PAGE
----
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  • "Light at the End of the Tunnel":A Jewish Confraternity, Dowries, and Charity
  • Javier Castaño

"In our time there is no other option but to acknowledge that only from attention to the shadows and the darkness, in unison with the light, the [historical] picture in its entirety will become clear."1

Before reaching his mid-thirties, about the age when, according to the societies of the past, individuals were considered to have reached maturity,2 Elimelekh Horowitz published an essay in Tarbiz that signified a leap forward in the study of dowry and marriage in early modern Jewish societies.3 Its point of departure was the analysis of an unpublished manuscript of the Hasi Betulot (dowering of brides) confraternity established in 1576 in Venice among Ashkenazi and Italian Jews, predating the one established by their Ponentine brethren by more than three decades. The essay's subtitle is a nod to Jacob Katz's work but alerts the reader of the author's aim to go farther. In his analysis of the evolution of the commandment of assisting marriageable brides (hakhnasat kalah), Elimelekh placed it in the context of demographic restoration as well as [End Page 371] of coeval Catholic institutions, as a way to better understand its historical meaning without diminishing the institution's Jewish pedigree.

Some of the features he would develop in his historical writing are already present in this early essay: a relentless search for balance between Jews and their particular regional cultures and the common cultural traits shared with the surrounding population, with a stress on the Zeitgeist; avoidance of facile parallels and reciprocal influences between religious cultures; and use of a diverse array of documentary sources with the aim of obtaining, from apparently incongruous results, a fresh vantage point on long-known texts. Analyzing together the material, the spiritual, and the social, Elimelekh also worked to keep the histories of different disciplines in mind. He felt a duty to the historical craft to explain the relation between the phenomenon and the place—he was always deeply in tune with the specificities with which he was dealing, and keen to avoid anachronism.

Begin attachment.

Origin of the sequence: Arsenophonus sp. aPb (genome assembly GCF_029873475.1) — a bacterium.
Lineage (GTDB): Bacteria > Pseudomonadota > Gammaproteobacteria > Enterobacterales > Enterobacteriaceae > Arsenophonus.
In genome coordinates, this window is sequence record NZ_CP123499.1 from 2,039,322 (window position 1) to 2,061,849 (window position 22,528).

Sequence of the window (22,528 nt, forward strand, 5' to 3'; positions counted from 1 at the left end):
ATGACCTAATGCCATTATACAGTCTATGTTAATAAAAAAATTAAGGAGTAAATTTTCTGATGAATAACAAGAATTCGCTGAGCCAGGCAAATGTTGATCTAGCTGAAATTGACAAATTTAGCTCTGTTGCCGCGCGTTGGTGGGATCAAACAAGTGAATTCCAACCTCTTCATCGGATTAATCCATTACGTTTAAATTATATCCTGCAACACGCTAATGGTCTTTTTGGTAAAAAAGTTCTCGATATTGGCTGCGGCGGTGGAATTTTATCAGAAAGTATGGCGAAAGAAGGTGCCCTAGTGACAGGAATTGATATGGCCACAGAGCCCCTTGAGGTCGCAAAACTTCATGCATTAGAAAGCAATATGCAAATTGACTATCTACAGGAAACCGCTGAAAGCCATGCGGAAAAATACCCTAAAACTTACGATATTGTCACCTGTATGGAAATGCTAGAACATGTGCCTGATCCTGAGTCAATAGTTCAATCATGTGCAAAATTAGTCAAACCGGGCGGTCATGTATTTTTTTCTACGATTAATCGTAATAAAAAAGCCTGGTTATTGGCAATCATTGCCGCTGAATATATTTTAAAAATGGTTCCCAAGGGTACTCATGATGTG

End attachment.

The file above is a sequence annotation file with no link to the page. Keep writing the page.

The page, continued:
His unique methodology is evident in his doctoral dissertation on Jewish confraternities, where he tried to show "how much can be learned about lay piety from an intensive local study followed by imaginative analysis."4 The dissertation reveals an anthropological investigation of rites related to youth, death, and early morning prayers—matters to which he would devote some of his most original and inspired writings in the years to come. Indeed, confraternities were for Elimelekh a vital window into the past, and his choice of Italy as a focus reflected, among other reasons, his own appreciation of deep familial associations with the country and its culture.

The Tarbiz essay encompasses a discussion of the historical and halakhic development of economic assistance to brides; a critical overview of the history of the Venetian confraternity, with its final transformation into a mutual aid society; and last, but not least, a clarification of missing details in Ḥ aye Yehudah's autobiographical narrative by Leone da Modena—who served as a sofer of Hasi Betulot. As a self-confessed Jewish autobiography reader, Elimelekh knew how to look at ego-documents critically and intertextually. As result, the source he uses exposes Modena's maneuvers to obtain benefits from the confraternity—among them, raising money for his daughters' (!) dowries and manipulating to his [End Page 372] advantage the timing of a conflict between Hasi Betulot and another confraternity. These episodes receive no mention in Modena's autobiography, but Elimelekh exposes them and explains, with a touch of irony, how such crafty procedures were in fact habitual within the confraternity overall.5

The Hasi Betulot confraternity was originally devised as a "sacred charity"—in the image of the coetaneous Catholic scuole, using similar operating methods—for the specific purpose of dowering Venetian Jewish brides. It was established as a way to preserve brides' honor and virtue. But after examining the proceedings of this confraternity for over half a century, Elimelekh concludes that its goal was not to help poor brides but to extend a hand to the daughters of good...


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pp. 371-375
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